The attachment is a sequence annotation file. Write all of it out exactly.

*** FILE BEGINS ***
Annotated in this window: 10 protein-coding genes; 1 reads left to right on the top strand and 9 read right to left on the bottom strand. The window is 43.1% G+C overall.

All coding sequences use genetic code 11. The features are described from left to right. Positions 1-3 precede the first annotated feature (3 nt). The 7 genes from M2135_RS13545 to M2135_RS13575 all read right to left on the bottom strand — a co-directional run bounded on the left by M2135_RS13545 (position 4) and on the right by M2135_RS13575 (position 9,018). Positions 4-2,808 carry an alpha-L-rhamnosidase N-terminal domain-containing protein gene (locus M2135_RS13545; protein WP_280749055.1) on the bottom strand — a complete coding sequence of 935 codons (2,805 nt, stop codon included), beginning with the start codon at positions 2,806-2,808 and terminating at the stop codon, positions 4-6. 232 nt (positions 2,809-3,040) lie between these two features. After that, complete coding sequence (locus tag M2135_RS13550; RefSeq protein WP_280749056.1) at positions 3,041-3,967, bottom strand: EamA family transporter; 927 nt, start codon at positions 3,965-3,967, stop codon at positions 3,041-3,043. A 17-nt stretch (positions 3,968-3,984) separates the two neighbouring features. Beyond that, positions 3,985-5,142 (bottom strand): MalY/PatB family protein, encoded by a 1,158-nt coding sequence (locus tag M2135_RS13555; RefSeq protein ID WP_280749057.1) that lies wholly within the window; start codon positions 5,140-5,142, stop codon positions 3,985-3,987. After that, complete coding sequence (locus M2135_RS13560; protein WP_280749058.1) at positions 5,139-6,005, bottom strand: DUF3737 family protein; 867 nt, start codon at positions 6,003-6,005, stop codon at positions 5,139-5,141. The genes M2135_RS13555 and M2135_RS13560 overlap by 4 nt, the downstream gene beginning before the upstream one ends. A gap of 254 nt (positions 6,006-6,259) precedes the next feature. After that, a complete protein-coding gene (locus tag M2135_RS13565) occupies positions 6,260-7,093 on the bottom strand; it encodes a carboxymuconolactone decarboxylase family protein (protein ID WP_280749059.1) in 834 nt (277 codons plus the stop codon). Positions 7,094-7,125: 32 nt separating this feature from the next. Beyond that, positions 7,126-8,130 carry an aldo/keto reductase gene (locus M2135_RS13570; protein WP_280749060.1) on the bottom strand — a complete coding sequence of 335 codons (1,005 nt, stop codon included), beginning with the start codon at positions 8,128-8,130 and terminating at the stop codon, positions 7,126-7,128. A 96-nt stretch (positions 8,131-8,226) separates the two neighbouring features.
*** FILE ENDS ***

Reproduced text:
Annotated in this window: 10 protein-coding genes; 1 reads left to right on the top strand and 9 read right to left on the bottom strand. The window is 43.1% G+C overall.

All coding sequences use genetic code 11. The features are described from left to right. Positions 1-3 precede the first annotated feature (3 nt). The 7 genes from M2135_RS13545 to M2135_RS13575 all read right to left on the bottom strand — a co-directional run bounded on the left by M2135_RS13545 (position 4) and on the right by M2135_RS13575 (position 9,018). Positions 4-2,808 carry an alpha-L-rhamnosidase N-terminal domain-containing protein gene (locus M2135_RS13545; protein WP_280749055.1) on the bottom strand — a complete coding sequence of 935 codons (2,805 nt, stop codon included), beginning with the start codon at positions 2,806-2,808 and terminating at the stop codon, positions 4-6. 232 nt (positions 2,809-3,040) lie between these two features. After that, complete coding sequence (locus tag M2135_RS13550; RefSeq protein WP_280749056.1) at positions 3,041-3,967, bottom strand: EamA family transporter; 927 nt, start codon at positions 3,965-3,967, stop codon at positions 3,041-3,043. A 17-nt stretch (positions 3,968-3,984) separates the two neighbouring features. Beyond that, positions 3,985-5,142 (bottom strand): MalY/PatB family protein, encoded by a 1,158-nt coding sequence (locus tag M2135_RS13555; RefSeq protein ID WP_280749057.1) that lies wholly within the window; start codon positions 5,140-5,142, stop codon positions 3,985-3,987. After that, complete coding sequence (locus M2135_RS13560; protein WP_280749058.1) at positions 5,139-6,005, bottom strand: DUF3737 family protein; 867 nt, start codon at positions 6,003-6,005, stop codon at positions 5,139-5,141. The genes M2135_RS13555 and M2135_RS13560 overlap by 4 nt, the downstream gene beginning before the upstream one ends. A gap of 254 nt (positions 6,006-6,259) precedes the next feature. After that, a complete protein-coding gene (locus tag M2135_RS13565) occupies positions 6,260-7,093 on the bottom strand; it encodes a carboxymuconolactone decarboxylase family protein (protein ID WP_280749059.1) in 834 nt (277 codons plus the stop codon). Positions 7,094-7,125: 32 nt separating this feature from the next. Beyond that, positions 7,126-8,130 carry an aldo/keto reductase gene (locus M2135_RS13570; protein WP_280749060.1) on the bottom strand — a complete coding sequence of 335 codons (1,005 nt, stop codon included), beginning with the start codon at positions 8,128-8,130 and terminating at the stop codon, positions 7,126-7,128. A 96-nt stretch (positions 8,131-8,226) separates the two neighbouring features.